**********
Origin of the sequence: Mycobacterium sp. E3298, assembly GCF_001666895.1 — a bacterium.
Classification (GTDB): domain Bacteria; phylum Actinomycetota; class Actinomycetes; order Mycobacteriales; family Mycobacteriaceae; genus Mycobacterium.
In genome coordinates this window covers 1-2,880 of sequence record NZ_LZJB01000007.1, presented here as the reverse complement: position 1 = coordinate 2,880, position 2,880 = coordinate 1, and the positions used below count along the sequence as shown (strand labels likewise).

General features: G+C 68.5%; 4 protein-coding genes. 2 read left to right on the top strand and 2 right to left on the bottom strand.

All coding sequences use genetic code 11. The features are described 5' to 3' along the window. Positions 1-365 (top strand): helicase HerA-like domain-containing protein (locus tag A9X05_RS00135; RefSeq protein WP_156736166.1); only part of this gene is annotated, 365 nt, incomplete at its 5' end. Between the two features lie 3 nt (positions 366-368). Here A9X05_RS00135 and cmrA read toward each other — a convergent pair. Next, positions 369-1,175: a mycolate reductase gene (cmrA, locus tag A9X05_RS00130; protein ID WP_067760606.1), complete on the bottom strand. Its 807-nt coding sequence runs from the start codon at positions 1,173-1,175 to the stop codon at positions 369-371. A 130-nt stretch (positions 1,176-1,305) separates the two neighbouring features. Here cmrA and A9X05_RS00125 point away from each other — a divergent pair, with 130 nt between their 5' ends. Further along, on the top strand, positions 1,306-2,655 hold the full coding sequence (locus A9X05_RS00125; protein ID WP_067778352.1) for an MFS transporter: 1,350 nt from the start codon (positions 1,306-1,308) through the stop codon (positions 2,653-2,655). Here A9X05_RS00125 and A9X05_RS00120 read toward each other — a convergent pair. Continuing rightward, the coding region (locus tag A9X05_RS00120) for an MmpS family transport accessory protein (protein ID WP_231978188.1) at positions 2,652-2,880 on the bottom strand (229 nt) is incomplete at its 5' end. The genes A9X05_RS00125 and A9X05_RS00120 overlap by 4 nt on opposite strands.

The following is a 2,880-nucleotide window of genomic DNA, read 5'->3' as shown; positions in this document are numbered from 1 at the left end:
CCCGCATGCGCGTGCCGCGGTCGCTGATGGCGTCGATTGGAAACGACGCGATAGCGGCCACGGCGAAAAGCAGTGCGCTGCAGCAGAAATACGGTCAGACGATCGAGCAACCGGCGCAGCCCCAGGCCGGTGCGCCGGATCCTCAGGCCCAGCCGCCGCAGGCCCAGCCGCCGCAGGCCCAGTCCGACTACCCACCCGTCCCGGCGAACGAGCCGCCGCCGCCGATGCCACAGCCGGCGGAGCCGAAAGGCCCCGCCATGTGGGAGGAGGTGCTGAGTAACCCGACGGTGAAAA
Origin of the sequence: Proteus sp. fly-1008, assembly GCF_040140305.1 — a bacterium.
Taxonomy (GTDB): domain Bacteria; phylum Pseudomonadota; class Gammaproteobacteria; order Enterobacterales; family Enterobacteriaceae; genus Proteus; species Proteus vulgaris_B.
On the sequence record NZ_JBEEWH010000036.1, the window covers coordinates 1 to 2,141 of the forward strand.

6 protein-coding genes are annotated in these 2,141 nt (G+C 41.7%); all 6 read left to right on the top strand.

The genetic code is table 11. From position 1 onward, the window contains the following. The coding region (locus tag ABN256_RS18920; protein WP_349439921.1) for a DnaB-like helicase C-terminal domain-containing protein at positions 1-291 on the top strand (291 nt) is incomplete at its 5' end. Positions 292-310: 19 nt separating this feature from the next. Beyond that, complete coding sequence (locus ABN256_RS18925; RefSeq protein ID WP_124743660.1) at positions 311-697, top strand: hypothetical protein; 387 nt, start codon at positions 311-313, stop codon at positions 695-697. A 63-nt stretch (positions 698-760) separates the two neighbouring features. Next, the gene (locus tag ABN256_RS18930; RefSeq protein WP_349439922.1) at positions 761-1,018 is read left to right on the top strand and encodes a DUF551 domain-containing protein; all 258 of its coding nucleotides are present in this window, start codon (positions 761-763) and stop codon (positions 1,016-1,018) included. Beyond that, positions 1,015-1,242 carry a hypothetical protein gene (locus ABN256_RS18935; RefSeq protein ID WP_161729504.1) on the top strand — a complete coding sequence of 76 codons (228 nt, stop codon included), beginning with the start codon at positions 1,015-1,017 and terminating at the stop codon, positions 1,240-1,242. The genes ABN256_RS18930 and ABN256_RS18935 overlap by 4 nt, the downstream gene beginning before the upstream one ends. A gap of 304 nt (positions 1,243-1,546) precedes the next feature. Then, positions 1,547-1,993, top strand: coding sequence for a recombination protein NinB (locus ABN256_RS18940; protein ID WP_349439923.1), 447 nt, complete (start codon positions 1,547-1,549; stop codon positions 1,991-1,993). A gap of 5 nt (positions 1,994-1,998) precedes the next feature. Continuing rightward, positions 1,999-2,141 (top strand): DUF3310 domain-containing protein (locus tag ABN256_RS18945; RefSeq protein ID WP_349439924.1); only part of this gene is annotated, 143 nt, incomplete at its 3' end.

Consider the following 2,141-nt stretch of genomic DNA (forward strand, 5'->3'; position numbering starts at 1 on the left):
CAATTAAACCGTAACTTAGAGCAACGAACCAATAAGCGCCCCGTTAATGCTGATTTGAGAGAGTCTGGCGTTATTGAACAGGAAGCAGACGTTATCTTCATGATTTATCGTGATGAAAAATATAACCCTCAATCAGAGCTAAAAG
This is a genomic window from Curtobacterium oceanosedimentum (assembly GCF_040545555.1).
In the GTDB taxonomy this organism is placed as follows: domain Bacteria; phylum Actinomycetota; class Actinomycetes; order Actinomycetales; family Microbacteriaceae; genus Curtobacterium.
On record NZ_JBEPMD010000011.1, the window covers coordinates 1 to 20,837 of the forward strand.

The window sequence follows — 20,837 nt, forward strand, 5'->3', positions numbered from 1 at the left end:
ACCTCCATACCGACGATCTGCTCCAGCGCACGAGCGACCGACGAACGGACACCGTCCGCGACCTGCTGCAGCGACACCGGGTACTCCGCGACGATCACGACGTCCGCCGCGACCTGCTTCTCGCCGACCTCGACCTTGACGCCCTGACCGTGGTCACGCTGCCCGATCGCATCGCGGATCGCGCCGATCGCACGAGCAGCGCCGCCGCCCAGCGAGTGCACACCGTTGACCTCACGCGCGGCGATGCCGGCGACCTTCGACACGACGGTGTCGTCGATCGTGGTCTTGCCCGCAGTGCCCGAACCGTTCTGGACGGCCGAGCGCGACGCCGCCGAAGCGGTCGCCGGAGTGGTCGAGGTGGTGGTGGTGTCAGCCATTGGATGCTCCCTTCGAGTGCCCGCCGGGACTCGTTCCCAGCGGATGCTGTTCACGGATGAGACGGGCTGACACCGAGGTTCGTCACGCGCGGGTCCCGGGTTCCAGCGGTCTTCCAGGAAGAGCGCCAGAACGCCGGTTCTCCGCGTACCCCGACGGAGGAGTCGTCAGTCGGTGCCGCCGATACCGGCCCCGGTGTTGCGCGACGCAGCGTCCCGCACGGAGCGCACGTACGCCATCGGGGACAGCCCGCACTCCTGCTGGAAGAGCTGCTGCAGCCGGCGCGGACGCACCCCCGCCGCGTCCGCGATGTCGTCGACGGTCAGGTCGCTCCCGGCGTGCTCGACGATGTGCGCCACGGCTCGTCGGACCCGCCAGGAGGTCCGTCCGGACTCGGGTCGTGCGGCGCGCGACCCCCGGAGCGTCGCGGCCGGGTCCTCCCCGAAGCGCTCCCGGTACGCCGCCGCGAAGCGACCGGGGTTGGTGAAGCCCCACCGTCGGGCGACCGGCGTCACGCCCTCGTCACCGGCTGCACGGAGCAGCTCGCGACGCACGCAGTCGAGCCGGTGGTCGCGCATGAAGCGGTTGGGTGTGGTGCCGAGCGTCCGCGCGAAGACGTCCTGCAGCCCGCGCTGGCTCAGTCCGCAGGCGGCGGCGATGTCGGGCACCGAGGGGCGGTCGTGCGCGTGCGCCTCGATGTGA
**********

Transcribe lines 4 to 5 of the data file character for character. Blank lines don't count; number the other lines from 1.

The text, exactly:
General features: G+C 68.5%; 4 protein-coding genes. 2 read left to right on the top strand and 2 right to left on the bottom strand.

All coding sequences use genetic code 11. The features are described 5' to 3' along the window. Positions 1-365 (top strand): helicase HerA-like domain-containing protein (locus tag A9X05_RS00135; RefSeq protein WP_156736166.1); only part of this gene is annotated, 365 nt, incomplete at its 5' end. Between the two features lie 3 nt (positions 366-368). Here A9X05_RS00135 and cmrA read toward each other — a convergent pair. Next, positions 369-1,175: a mycolate reductase gene (cmrA, locus tag A9X05_RS00130; protein ID WP_067760606.1), complete on the bottom strand. Its 807-nt coding sequence runs from the start codon at positions 1,173-1,175 to the stop codon at positions 369-371. A 130-nt stretch (positions 1,176-1,305) separates the two neighbouring features. Here cmrA and A9X05_RS00125 point away from each other — a divergent pair, with 130 nt between their 5' ends. Further along, on the top strand, positions 1,306-2,655 hold the full coding sequence (locus A9X05_RS00125; protein ID WP_067778352.1) for an MFS transporter: 1,350 nt from the start codon (positions 1,306-1,308) through the stop codon (positions 2,653-2,655). Here A9X05_RS00125 and A9X05_RS00120 read toward each other — a convergent pair. Continuing rightward, the coding region (locus tag A9X05_RS00120) for an MmpS family transport accessory protein (protein ID WP_231978188.1) at positions 2,652-2,880 on the bottom strand (229 nt) is incomplete at its 5' end. The genes A9X05_RS00125 and A9X05_RS00120 overlap by 4 nt on opposite strands.